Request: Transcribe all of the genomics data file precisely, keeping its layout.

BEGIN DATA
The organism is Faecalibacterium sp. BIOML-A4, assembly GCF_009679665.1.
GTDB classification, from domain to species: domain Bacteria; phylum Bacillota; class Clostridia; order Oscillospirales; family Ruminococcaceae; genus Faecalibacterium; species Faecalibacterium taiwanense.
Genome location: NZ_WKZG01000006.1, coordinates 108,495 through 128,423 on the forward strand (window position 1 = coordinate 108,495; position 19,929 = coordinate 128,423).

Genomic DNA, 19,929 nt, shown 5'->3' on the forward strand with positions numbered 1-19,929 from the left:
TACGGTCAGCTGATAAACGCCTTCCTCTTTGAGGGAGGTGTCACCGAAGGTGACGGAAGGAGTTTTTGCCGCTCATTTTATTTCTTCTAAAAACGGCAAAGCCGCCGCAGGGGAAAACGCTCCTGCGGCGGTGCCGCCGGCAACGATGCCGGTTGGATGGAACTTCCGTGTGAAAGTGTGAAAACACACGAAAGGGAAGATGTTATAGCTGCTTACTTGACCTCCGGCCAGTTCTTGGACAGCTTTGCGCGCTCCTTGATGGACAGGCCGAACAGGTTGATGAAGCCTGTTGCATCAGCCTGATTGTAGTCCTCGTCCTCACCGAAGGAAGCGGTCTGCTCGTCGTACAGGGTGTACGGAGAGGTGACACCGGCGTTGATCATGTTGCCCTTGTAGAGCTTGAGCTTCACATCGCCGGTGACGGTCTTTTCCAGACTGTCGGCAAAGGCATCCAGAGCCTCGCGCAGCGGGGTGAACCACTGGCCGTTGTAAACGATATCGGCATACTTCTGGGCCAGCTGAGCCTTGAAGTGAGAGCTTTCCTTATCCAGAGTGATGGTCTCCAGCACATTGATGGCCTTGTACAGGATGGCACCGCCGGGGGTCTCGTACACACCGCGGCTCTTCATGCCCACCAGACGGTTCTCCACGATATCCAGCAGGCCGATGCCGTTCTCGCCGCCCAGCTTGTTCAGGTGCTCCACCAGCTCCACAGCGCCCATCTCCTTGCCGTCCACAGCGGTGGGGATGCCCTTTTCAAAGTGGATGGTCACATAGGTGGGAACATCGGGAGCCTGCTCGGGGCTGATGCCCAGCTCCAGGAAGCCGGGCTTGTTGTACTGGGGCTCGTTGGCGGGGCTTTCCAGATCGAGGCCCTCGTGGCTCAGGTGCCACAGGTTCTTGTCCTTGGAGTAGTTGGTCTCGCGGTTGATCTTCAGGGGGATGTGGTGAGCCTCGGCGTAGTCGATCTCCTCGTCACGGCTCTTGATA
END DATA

The organism is Faecalibacterium sp. BIOML-A4, assembly GCF_009679665.1.
GTDB classification, from domain to species: domain Bacteria; phylum Bacillota; class Clostridia; order Oscillospirales; family Ruminococcaceae; genus Faecalibacterium; species Faecalibacterium taiwanense.
Genome location: NZ_WKZG01000006.1, coordinates 108,495 through 128,423 on the forward strand (window position 1 = coordinate 108,495; position 19,929 = coordinate 128,423).

Genomic DNA, 19,929 nt, shown 5'->3' on the forward strand with positions numbered 1-19,929 from the left:
TACGGTCAGCTGATAAACGCCTTCCTCTTTGAGGGAGGTGTCACCGAAGGTGACGGAAGGAGTTTTTGCCGCTCATTTTATTTCTTCTAAAAACGGCAAAGCCGCCGCAGGGGAAAACGCTCCTGCGGCGGTGCCGCCGGCAACGATGCCGGTTGGATGGAACTTCCGTGTGAAAGTGTGAAAACACACGAAAGGGAAGATGTTATAGCTGCTTACTTGACCTCCGGCCAGTTCTTGGACAGCTTTGCGCGCTCCTTGATGGACAGGCCGAACAGGTTGATGAAGCCTGTTGCATCAGCCTGATTGTAGTCCTCGTCCTCACCGAAGGAAGCGGTCTGCTCGTCGTACAGGGTGTACGGAGAGGTGACACCGGCGTTGATCATGTTGCCCTTGTAGAGCTTGAGCTTCACATCGCCGGTGACGGTCTTTTCCAGACTGTCGGCAAAGGCATCCAGAGCCTCGCGCAGCGGGGTGAACCACTGGCCGTTGTAAACGATATCGGCATACTTCTGGGCCAGCTGAGCCTTGAAGTGAGAGCTTTCCTTATCCAGAGTGATGGTCTCCAGCACATTGATGGCCTTGTACAGGATGGCACCGCCGGGGGTCTCGTACACACCGCGGCTCTTCATGCCCACCAGACGGTTCTCCACGATATCCAGCAGGCCGATGCCGTTCTCGCCGCCCAGCTTGTTCAGGTGCTCCACCAGCTCCACAGCGCCCATCTCCTTGCCGTCCACAGCGGTGGGGATGCCCTTTTCAAAGTGGATGGTCACATAGGTGGGAACATCGGGAGCCTGCTCGGGGCTGATGCCCAGCTCCAGGAAGCCGGGCTTGTTGTACTGGGGCTCGTTGGCGGGGCTTTCCAGATCGAGGCCCTCGTGGCTCAGGTGCCACAGGTTCTTGTCCTTGGAGTAGTTGGTCTCGCGGTTGATCTTCAGGGGGATGTGGTGAGCCTCGGCGTAGTCGATCTCCTCGTCACGGCTCTTGATA